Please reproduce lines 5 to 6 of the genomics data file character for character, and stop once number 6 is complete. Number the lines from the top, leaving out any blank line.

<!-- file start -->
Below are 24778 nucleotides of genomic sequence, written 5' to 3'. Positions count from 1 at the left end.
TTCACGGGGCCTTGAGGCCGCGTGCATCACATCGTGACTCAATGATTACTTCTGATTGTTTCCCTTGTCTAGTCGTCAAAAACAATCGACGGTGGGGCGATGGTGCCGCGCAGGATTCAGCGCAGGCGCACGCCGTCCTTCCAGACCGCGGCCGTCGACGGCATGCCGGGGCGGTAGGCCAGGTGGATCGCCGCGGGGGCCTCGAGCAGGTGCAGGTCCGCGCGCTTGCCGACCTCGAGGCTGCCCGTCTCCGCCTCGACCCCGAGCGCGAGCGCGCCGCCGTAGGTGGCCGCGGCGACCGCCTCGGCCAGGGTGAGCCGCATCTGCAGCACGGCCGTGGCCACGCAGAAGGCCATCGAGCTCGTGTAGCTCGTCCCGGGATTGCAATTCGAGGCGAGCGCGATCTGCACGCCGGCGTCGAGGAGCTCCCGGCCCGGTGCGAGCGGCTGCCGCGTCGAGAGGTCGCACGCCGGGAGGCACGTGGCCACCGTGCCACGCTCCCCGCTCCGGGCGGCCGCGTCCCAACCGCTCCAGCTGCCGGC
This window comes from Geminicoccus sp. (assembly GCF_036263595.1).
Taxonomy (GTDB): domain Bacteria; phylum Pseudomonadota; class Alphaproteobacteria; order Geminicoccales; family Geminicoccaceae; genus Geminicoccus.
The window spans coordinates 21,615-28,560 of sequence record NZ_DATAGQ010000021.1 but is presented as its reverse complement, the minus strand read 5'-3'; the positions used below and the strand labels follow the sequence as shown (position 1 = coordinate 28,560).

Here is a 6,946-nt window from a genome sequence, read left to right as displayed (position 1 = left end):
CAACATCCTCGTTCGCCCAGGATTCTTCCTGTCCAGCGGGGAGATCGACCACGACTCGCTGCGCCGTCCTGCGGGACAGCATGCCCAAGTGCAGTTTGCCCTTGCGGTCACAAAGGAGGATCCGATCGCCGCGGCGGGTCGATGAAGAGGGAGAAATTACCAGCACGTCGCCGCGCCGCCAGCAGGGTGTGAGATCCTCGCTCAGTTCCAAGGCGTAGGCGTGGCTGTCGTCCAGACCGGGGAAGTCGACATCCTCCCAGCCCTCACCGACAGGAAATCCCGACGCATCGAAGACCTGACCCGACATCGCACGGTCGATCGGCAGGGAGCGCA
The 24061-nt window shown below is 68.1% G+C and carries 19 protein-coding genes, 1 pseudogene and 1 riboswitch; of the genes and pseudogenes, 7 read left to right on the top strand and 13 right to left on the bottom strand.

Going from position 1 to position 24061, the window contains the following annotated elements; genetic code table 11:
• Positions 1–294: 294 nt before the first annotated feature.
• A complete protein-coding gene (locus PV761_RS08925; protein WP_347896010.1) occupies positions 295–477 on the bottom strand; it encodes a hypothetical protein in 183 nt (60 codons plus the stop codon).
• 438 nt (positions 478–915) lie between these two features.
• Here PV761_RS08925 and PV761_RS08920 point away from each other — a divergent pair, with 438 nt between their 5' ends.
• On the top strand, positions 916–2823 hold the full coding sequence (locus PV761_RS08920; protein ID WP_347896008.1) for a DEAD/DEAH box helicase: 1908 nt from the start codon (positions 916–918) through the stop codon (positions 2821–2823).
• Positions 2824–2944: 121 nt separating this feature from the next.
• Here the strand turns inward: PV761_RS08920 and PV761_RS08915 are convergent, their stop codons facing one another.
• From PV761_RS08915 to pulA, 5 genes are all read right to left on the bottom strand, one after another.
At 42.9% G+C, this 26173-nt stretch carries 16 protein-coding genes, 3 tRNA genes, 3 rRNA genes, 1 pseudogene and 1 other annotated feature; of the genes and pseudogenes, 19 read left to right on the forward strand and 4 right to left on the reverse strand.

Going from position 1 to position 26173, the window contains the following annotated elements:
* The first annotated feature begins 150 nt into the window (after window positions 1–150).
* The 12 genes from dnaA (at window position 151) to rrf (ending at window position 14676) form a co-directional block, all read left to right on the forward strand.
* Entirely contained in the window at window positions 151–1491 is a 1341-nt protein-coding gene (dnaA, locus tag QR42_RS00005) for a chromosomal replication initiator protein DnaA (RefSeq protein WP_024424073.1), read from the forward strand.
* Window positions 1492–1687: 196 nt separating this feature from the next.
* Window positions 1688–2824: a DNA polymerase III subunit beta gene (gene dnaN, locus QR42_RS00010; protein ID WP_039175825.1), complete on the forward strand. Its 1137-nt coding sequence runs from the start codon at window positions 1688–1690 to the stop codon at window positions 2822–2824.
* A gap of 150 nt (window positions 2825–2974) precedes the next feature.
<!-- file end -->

The window spans coordinates 21,615-28,560 of sequence record NZ_DATAGQ010000021.1 but is presented as its reverse complement, the minus strand read 5'-3'; the positions used below and the strand labels follow the sequence as shown (position 1 = coordinate 28,560).

Here is a 6,946-nt window from a genome sequence, read left to right as displayed (position 1 = left end):